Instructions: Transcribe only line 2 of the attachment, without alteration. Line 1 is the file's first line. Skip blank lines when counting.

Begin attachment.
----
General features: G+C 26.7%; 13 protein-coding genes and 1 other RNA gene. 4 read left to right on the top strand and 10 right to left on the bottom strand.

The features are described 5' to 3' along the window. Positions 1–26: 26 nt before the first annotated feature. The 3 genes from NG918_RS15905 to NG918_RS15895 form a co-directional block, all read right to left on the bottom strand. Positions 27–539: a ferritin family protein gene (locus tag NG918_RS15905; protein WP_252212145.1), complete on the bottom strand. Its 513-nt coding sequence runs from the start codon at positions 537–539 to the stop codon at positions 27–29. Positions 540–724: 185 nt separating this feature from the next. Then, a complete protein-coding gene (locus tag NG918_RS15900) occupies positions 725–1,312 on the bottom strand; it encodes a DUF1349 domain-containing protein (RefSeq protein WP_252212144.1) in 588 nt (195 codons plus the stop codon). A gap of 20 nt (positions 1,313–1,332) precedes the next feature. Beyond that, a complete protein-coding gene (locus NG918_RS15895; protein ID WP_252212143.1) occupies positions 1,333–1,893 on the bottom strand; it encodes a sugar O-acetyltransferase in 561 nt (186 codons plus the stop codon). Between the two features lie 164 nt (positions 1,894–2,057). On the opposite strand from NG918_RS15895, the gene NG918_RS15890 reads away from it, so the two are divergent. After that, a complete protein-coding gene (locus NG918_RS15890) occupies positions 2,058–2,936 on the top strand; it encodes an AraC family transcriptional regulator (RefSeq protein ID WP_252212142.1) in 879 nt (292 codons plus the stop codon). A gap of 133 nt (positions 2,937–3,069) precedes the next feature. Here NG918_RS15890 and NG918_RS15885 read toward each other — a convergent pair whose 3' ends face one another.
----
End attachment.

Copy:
The features are described 5' to 3' along the window. Positions 1–26: 26 nt before the first annotated feature. The 3 genes from NG918_RS15905 to NG918_RS15895 form a co-directional block, all read right to left on the bottom strand. Positions 27–539: a ferritin family protein gene (locus tag NG918_RS15905; protein WP_252212145.1), complete on the bottom strand. Its 513-nt coding sequence runs from the start codon at positions 537–539 to the stop codon at positions 27–29. Positions 540–724: 185 nt separating this feature from the next. Then, a complete protein-coding gene (locus tag NG918_RS15900) occupies positions 725–1,312 on the bottom strand; it encodes a DUF1349 domain-containing protein (RefSeq protein WP_252212144.1) in 588 nt (195 codons plus the stop codon). A gap of 20 nt (positions 1,313–1,332) precedes the next feature. Beyond that, a complete protein-coding gene (locus NG918_RS15895; protein ID WP_252212143.1) occupies positions 1,333–1,893 on the bottom strand; it encodes a sugar O-acetyltransferase in 561 nt (186 codons plus the stop codon). Between the two features lie 164 nt (positions 1,894–2,057). On the opposite strand from NG918_RS15895, the gene NG918_RS15890 reads away from it, so the two are divergent. After that, a complete protein-coding gene (locus NG918_RS15890) occupies positions 2,058–2,936 on the top strand; it encodes an AraC family transcriptional regulator (RefSeq protein ID WP_252212142.1) in 879 nt (292 codons plus the stop codon). A gap of 133 nt (positions 2,937–3,069) precedes the next feature. Here NG918_RS15890 and NG918_RS15885 read toward each other — a convergent pair whose 3' ends face one another.